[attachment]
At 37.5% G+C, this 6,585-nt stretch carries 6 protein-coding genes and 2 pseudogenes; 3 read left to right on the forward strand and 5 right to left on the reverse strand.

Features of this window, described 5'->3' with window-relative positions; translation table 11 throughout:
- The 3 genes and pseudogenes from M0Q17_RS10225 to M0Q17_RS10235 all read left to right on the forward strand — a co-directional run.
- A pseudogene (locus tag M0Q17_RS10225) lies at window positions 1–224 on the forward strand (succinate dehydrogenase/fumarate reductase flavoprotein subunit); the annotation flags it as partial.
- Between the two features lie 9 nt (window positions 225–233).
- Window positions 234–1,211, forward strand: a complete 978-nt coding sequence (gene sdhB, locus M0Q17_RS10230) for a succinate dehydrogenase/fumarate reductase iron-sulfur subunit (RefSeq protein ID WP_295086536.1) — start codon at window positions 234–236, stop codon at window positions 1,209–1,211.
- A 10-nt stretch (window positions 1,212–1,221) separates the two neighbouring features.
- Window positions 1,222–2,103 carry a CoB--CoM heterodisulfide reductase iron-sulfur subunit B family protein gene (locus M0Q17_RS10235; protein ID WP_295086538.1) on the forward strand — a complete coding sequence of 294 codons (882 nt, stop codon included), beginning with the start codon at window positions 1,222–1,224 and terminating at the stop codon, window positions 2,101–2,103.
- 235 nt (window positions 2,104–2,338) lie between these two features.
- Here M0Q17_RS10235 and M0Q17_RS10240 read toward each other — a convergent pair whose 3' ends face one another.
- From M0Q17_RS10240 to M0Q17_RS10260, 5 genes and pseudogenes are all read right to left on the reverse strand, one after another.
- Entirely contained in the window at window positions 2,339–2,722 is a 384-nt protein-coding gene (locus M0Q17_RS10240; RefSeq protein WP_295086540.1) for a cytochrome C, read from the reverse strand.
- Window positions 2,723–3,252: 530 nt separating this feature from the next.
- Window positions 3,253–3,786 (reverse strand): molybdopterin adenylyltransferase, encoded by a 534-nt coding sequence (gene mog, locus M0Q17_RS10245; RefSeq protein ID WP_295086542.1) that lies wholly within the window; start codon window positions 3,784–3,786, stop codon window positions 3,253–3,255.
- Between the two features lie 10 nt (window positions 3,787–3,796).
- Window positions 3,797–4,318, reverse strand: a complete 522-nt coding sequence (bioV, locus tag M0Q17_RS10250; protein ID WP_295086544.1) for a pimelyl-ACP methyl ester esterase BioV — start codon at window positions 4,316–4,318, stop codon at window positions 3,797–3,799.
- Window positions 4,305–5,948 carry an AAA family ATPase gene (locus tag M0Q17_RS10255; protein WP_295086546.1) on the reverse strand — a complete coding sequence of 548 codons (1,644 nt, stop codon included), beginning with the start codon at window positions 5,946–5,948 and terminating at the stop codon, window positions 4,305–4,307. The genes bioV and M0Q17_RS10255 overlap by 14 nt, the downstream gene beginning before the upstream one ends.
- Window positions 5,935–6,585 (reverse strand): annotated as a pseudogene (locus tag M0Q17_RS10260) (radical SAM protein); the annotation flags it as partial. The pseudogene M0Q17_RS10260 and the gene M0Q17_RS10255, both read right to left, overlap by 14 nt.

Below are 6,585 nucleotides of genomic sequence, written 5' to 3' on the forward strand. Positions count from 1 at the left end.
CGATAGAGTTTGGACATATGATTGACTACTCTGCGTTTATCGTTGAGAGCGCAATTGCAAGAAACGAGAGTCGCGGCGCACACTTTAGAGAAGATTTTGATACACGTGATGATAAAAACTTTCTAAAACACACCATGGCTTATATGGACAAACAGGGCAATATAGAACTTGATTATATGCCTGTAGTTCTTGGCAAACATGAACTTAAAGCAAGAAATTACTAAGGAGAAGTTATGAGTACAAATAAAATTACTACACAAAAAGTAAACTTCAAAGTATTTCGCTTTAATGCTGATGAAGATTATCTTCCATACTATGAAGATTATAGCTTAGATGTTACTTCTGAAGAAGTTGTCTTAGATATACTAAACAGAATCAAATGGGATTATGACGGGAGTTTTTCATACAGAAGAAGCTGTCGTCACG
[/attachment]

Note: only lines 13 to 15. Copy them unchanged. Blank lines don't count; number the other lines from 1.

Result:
- Window positions 2,723–3,252: 530 nt separating this feature from the next.
- Window positions 3,253–3,786 (reverse strand): molybdopterin adenylyltransferase, encoded by a 534-nt coding sequence (gene mog, locus M0Q17_RS10245; RefSeq protein ID WP_295086542.1) that lies wholly within the window; start codon window positions 3,784–3,786, stop codon window positions 3,253–3,255.
- Between the two features lie 10 nt (window positions 3,787–3,796).